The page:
Mysteries: Skunk Ape and Hacker Spy Pictures

Does the skunk ape exist? What caused a famous ventriloquist to disappear at sea in 1908? Don Wildman investigates.

This plaster cast of a large and strange looking footprint may prove the existence of a ghastly creature thought only to exist in myth.

The cast is now on display at the International Cryptozoology Museum in Portland, ME.

At the Burlington County Prison Museum in Mount Holly, NJ, an iconic tobacco pipe is a somber reminder of a once-lauded sleuth who was corrupted by his ambition to solve one of the nation’s most shocking crimes.

At the Connecticut River Museum in Essex, CT, visitors are undoubtedly drawn to a strange, large wooden barrel.

This wooden vessel, one of the world’s first submarines, played an unbelievable part in the Revolutionary War and changed the face of naval warfare forever.

At the Vent Haven Museum in Fort Mitchell, KY, visitors to the world’s only museum dedicated to the art of ventriloquism will see a set of tattered and weather-beaten dummies who may be the only remaining witnesses to a bone-chilling crime.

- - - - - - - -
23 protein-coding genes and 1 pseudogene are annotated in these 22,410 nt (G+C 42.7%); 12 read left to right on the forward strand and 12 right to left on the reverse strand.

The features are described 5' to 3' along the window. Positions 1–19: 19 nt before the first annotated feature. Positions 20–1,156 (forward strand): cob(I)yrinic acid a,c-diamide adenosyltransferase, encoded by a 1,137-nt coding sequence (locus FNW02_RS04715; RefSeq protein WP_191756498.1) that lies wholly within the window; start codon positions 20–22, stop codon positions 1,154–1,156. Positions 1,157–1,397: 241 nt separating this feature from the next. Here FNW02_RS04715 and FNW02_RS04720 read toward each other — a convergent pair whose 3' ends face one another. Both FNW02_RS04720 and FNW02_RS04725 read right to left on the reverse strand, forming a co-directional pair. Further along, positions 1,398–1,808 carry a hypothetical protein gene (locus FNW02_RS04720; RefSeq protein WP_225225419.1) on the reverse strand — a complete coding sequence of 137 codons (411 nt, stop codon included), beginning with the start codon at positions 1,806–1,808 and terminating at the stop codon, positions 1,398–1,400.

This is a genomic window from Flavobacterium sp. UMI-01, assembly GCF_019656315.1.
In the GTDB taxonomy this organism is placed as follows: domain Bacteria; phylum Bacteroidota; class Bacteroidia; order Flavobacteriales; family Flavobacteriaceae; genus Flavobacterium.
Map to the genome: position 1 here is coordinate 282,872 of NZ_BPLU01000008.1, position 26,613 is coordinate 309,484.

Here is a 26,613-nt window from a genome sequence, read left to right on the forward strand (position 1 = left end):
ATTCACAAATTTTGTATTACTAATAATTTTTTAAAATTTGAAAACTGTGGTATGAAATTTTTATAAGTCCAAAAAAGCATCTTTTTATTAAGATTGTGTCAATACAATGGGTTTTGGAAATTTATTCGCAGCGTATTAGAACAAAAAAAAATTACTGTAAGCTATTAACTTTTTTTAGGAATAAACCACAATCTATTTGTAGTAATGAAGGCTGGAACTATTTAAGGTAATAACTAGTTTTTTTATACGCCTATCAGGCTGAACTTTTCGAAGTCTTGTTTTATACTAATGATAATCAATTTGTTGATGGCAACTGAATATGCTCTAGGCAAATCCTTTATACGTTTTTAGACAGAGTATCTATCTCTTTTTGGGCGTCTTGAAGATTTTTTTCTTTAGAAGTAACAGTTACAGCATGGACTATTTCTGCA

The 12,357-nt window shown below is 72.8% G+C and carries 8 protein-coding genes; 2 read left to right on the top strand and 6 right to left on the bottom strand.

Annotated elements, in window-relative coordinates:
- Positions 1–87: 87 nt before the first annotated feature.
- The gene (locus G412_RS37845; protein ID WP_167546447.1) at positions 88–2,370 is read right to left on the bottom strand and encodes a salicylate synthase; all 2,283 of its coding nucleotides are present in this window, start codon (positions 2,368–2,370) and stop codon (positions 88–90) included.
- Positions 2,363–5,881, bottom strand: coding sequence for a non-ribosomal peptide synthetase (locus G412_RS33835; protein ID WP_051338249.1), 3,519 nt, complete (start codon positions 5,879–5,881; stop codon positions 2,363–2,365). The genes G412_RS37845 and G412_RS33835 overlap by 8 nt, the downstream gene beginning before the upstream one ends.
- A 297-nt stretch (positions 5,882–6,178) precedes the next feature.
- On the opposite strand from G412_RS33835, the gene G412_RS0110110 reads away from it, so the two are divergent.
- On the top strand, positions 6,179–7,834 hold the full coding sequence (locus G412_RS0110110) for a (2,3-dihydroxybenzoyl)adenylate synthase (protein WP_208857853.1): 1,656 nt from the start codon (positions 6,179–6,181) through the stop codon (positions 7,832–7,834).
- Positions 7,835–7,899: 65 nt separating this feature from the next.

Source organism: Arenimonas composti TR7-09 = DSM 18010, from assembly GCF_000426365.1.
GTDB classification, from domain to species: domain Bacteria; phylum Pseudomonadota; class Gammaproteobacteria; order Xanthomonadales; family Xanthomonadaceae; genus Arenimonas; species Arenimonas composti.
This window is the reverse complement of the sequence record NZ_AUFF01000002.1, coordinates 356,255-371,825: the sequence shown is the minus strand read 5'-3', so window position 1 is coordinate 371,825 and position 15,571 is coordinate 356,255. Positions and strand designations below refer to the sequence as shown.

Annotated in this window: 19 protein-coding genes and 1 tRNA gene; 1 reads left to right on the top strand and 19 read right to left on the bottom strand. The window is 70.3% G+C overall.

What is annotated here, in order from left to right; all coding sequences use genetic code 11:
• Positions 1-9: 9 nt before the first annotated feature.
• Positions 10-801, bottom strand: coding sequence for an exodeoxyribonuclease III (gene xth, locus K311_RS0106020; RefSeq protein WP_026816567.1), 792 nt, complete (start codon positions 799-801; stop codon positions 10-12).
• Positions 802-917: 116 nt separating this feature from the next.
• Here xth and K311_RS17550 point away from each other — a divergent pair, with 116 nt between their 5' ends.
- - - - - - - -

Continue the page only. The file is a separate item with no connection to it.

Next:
William Wood was one of the most famous ventriloquists of the early 1900s, known for his impressive use of multiple dolls at the same time. But in 1908, while traveling home after a successful tour in Mexico, William Wood disappeared at sea.

At the University of Chicago’s Argonne National Laboratory in Lemont, IL, a simple-looking slab of graphite played a critical role in a top secret and unprecedented World War II experiment that may have put the entire city of Chicago in danger.

At the Computer History Museum in Mountain View, CA, a decades-old rudimentary electronic device tells of one man’s genius strategy used to expose and disrupt one of the world’s first cases of internet espionage.

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